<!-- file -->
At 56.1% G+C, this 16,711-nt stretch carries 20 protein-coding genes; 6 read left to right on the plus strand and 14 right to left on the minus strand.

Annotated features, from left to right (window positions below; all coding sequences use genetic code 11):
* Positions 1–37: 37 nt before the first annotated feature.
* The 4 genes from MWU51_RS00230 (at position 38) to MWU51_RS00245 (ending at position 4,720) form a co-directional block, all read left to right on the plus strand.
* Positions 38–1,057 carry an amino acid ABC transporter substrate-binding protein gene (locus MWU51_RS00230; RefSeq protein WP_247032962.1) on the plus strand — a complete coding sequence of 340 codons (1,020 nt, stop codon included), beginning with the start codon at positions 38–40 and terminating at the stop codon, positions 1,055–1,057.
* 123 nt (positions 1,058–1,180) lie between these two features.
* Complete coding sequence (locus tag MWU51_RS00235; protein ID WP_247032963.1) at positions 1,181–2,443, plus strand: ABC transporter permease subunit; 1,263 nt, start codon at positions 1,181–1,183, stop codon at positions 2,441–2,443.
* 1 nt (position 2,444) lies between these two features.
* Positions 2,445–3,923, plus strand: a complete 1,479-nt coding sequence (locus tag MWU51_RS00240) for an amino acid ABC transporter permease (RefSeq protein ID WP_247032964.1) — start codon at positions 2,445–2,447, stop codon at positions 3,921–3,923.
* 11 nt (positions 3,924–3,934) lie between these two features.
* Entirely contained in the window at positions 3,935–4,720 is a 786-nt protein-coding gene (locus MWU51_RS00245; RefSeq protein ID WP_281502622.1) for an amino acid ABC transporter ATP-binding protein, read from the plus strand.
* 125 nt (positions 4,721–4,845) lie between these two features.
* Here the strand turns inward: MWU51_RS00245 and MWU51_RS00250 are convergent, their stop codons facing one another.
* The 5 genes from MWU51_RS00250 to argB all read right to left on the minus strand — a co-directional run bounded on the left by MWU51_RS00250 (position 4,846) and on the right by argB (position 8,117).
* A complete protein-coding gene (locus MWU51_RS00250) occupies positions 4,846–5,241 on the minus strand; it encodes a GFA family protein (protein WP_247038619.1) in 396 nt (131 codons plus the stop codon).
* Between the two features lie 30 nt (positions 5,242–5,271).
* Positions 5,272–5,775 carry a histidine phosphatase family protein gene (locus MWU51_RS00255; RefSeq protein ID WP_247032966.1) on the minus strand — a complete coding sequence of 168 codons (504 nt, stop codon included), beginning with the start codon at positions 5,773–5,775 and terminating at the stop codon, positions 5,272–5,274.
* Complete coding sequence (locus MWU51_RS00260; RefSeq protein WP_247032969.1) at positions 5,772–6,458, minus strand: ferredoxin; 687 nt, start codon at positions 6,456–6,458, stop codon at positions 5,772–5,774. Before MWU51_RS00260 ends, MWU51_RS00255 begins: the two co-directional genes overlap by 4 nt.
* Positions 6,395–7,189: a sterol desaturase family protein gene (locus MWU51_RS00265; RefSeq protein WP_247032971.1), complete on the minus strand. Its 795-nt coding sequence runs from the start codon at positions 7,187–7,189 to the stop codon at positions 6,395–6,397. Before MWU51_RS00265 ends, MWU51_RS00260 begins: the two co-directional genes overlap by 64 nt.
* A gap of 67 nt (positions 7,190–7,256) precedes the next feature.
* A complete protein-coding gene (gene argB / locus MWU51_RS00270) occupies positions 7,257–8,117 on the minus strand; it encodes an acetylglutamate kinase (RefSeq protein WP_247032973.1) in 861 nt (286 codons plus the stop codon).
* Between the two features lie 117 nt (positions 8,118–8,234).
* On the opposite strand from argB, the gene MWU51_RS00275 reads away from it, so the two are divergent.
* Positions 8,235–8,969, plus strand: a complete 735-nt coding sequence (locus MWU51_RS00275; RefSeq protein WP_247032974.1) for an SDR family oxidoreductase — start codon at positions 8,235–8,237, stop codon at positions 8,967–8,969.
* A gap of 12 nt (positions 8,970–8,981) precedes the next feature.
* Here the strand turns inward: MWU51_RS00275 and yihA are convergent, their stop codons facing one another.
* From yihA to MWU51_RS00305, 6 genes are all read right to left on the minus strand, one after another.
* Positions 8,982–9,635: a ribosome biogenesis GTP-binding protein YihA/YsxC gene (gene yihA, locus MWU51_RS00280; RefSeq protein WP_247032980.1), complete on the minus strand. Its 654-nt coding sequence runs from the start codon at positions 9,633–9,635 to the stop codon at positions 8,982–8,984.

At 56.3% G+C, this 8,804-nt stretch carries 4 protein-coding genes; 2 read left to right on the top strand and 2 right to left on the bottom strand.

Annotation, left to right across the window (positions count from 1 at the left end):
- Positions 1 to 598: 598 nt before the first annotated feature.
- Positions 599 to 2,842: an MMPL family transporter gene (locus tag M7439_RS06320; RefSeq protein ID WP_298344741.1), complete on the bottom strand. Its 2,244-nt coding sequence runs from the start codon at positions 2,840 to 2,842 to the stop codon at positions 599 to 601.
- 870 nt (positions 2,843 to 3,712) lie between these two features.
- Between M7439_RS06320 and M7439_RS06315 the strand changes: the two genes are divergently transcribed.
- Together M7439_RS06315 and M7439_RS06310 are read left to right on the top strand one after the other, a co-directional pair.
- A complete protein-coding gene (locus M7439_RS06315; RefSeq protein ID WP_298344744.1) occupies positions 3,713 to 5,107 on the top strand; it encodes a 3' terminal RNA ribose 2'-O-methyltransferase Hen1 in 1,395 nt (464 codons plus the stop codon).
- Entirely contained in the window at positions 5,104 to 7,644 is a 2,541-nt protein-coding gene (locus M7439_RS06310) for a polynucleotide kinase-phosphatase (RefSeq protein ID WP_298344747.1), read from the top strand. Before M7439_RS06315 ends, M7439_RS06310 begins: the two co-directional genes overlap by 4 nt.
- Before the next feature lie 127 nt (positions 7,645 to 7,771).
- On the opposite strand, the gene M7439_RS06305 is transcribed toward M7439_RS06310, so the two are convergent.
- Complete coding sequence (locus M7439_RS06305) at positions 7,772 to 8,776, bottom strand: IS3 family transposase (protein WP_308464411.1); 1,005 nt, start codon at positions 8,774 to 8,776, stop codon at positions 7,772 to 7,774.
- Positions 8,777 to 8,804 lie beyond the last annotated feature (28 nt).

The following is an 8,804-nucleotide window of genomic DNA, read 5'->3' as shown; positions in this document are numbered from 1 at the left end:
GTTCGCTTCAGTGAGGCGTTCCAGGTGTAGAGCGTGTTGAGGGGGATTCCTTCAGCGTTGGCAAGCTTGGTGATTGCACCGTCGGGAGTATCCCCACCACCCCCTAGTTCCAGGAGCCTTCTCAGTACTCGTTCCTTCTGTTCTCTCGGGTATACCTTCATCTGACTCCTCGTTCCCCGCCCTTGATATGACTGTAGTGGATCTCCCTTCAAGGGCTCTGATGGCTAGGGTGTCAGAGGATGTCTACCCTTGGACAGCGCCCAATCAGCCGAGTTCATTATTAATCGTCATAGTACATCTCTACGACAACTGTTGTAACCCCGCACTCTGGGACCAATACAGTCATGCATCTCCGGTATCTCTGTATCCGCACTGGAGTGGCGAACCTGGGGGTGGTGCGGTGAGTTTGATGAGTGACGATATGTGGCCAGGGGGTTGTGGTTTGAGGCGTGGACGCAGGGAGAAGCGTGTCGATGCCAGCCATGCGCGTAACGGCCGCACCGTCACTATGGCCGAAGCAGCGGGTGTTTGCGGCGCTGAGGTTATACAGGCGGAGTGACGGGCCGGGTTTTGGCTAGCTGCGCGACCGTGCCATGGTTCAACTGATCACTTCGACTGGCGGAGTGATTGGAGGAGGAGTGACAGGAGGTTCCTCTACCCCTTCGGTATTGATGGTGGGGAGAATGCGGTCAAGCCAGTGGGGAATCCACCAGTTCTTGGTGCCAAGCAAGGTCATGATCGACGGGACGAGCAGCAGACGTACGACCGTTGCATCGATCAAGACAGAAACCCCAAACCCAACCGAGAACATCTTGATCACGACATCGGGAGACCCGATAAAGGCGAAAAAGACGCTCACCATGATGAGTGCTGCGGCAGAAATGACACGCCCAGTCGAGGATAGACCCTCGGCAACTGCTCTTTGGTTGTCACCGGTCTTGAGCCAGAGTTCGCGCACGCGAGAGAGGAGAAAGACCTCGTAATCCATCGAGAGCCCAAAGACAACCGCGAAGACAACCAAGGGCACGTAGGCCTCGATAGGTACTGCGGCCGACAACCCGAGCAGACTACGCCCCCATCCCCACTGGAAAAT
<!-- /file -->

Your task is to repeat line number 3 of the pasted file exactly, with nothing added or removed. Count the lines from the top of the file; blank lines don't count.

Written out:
* Positions 1–37: 37 nt before the first annotated feature.